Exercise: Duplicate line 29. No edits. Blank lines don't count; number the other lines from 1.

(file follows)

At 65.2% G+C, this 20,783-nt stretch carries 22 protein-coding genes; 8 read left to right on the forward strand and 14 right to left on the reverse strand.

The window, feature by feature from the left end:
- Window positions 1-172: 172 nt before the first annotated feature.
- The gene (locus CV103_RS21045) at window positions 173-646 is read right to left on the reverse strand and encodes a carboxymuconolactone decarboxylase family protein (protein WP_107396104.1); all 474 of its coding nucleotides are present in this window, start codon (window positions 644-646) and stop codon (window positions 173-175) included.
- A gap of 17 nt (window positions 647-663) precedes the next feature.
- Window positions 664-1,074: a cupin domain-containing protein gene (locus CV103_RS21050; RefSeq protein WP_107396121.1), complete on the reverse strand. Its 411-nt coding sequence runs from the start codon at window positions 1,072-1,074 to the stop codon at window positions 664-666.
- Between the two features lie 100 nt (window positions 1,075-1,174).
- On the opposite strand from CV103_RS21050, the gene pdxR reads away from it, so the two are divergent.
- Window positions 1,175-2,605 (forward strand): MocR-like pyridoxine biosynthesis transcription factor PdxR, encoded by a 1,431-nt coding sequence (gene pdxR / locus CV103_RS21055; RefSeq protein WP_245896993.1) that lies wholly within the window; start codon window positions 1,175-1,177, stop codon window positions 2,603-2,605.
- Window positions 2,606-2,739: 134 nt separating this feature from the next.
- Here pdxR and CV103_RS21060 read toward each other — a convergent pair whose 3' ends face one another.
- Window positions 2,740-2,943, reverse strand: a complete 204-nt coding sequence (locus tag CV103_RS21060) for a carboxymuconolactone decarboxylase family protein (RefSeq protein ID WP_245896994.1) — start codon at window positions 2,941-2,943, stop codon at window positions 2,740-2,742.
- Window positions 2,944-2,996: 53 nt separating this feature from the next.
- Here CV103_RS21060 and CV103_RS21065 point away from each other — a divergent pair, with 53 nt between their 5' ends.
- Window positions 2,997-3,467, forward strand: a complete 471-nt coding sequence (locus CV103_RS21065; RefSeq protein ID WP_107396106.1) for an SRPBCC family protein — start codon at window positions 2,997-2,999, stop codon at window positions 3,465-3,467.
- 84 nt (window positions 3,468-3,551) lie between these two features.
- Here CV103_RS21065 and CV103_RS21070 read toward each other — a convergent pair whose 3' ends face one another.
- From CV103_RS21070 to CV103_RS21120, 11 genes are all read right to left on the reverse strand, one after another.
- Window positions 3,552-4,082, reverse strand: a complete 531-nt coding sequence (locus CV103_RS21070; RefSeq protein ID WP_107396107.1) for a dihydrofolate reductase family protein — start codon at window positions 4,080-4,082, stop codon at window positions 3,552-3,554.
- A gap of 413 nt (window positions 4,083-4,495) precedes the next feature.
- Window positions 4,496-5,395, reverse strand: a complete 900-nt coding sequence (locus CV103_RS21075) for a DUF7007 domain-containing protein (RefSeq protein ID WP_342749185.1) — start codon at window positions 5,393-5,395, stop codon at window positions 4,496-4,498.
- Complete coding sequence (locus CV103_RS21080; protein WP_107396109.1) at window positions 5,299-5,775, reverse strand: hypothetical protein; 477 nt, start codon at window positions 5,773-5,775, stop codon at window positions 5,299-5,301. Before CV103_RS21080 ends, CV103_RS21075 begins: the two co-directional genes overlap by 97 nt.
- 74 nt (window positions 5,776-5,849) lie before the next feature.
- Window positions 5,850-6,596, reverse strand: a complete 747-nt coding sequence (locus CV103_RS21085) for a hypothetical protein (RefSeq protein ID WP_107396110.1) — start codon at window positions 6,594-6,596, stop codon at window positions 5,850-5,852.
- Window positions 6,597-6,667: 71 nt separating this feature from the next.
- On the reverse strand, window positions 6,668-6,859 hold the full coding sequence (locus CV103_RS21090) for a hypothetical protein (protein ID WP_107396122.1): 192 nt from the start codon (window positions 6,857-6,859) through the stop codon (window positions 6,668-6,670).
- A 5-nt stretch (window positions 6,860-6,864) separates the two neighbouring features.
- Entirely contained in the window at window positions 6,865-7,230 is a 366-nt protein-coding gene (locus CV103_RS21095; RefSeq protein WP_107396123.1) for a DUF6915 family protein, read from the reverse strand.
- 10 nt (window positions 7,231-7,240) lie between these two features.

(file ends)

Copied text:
- 10 nt (window positions 7,231-7,240) lie between these two features.